HOCKEY was the biggest sport at her school, rugby ran in the family, and rowing came close to capturing her at university. But for Gemma Sole, from her earliest years, it was always going to be netball.
Like the rest of the Scottish Thistles squad, the 22-year-old has to fit her training around a full-time job – in her case, with Sainsbury’s Bank in Edinburgh. But every spare minute is devoted to preparing for a summer that she hopes will culminate in her representing Scotland at the Commonwealth Games. There are no guarantees. The current squad of 19 will be cut to 12 in June, and there is fierce internal competition to get one of those dozen places. Yet there is also an awareness that, although seven players will not make it, the hard work put in by everyone now will help the team when the ten-nation tournament begins.
“It’s amazing how we’ve come together as a larger squad over the last few months,” says Sole who, like her team-mates, is supported by the Sport Scotland Institute of Sport. “I’ve never played in a squad with such unity and depth. We’re all very supportive of each other. Essentially, you’re competing with your best pals, so it is tough, but it’s character-building as well. Each time you get selected for a match you feel yourself getting one step closer. You can’t really say that anyone’s a definite member of the final squad. A lot can happen. I wouldn’t go to training if I didn’t think I had a chance of getting in. Everyone has to have that mentality. If you train to lose, you will lose. We train to win and we train for selection every day. You’ve got to keep that winning mentality.”
That winning mentality is something Sole had first-hand knowledge of from infancy. She was born in September 1990, just six months after her father, David, pictured below, had led Scotland to a Grand Slam at Murrayfield. As she grew, she steadily began to appreciate the esteem in which he was held, though now that she is making her mark in her own sport, it is his ability to balance work and play which is proving useful to her.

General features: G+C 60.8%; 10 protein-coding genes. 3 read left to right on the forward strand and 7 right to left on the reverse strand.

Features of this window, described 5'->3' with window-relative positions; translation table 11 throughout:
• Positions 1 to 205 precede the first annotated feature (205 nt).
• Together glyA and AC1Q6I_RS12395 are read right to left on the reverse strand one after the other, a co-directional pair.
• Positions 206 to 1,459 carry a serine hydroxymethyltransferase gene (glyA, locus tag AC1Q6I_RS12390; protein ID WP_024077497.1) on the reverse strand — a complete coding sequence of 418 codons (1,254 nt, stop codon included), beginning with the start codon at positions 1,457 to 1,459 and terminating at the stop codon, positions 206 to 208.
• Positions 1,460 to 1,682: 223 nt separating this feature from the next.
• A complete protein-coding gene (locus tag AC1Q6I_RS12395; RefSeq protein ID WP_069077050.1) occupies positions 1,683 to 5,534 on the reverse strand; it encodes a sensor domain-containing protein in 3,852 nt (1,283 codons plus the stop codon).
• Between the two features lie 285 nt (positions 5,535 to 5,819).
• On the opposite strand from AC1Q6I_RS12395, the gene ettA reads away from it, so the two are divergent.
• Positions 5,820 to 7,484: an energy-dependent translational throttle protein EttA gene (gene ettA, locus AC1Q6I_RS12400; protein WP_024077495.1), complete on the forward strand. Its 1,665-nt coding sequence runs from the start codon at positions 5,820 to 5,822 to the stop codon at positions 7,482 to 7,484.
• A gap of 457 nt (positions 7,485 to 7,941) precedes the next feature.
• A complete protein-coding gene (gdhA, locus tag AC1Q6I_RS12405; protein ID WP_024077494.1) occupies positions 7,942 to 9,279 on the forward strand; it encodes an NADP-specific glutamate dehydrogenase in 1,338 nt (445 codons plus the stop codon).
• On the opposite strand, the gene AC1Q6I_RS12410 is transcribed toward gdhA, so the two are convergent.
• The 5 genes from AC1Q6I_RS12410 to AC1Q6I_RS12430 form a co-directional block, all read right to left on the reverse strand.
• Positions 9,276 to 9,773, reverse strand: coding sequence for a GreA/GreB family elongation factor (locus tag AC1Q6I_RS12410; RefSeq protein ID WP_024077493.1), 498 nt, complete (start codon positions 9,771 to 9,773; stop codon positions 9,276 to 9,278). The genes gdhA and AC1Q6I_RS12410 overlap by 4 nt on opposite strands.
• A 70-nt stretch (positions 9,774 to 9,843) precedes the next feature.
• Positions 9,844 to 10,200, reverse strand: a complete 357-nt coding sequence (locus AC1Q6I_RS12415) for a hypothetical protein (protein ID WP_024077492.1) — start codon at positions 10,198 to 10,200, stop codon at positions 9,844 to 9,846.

“I’ve heard plenty about dad’s rugby , mainly from others. He’s very modest about his , so it’s only if you ask him questions, he’ll answer them. We were on holiday once, when I was maybe five or six, getting a ferry over to France. We got out the car and someone came up and shook dad’s hand. I asked ‘Who’s that daddy?’ and he said ‘I don’t know’. ‘What do you mean, you don’t know?’ That was when I realised that he was quite cool.
“Now, everything that dad has gone through, he’s able to share his experiences with me. He was playing rugby when it was still an amateur sport, so he was working full-time. And he can completely sympathise with the challenges that I face working full-time and also having a nearly full-time training schedule. I can say ‘Well, dad’s done it, so can I’. He’s played on the biggest platforms, and I can take comfort from the fact that he’s able to advise me and share his experiences. I just want a chance to have even a flavour of the excitement and energy that he felt playing in that international arena.”
Scotland had a women’s international rugby team by the time Sole went to school, but, perhaps because she had three brothers, she never felt drawn to the oval ball. “As soon as I got a netball in my hand that was it. I developed a real passion for it at a really young age – I first started playing when I was seven or eight and I absolutely loved it.
“At school, hockey was our main sport, but, from a young age, it’s always been netball. When I arrived at Bath University as a young fresher, I was spotted by the GB Rowing development scouts. They saw this lanky, tall girl looking for my halls of residence, and they thought ‘Oh, have you done sport before?’
“Initially, I was very interested in it, and it could have gone either way, but the netball trials clashed with the rowing testing so I went to the netball instead. I’ve never looked back since.”
While Sole is uncertain of selection for Glasgow, she is sure of one thing: this Scottish Thistles squad is making strides in the right direction.
They are ranked 12th in the world at the moment, with every team above them being in the Commonwealth – including eighth-ranked Trinidad & Tobago, opponents at the Emirates in two friendlies this week, the first of which the Scots impressively won 44-34. Going from 12th to the top three is too much to ask this time, but they know they are a team on the rise.
“We’re not aiming for medals on this occasion,” she accepts. “To have a top-six finish is our aim: that would be our gold medal. The best we’ve ever been ranked is sixth in the world, so to get back up to that ranking would be fantastic.”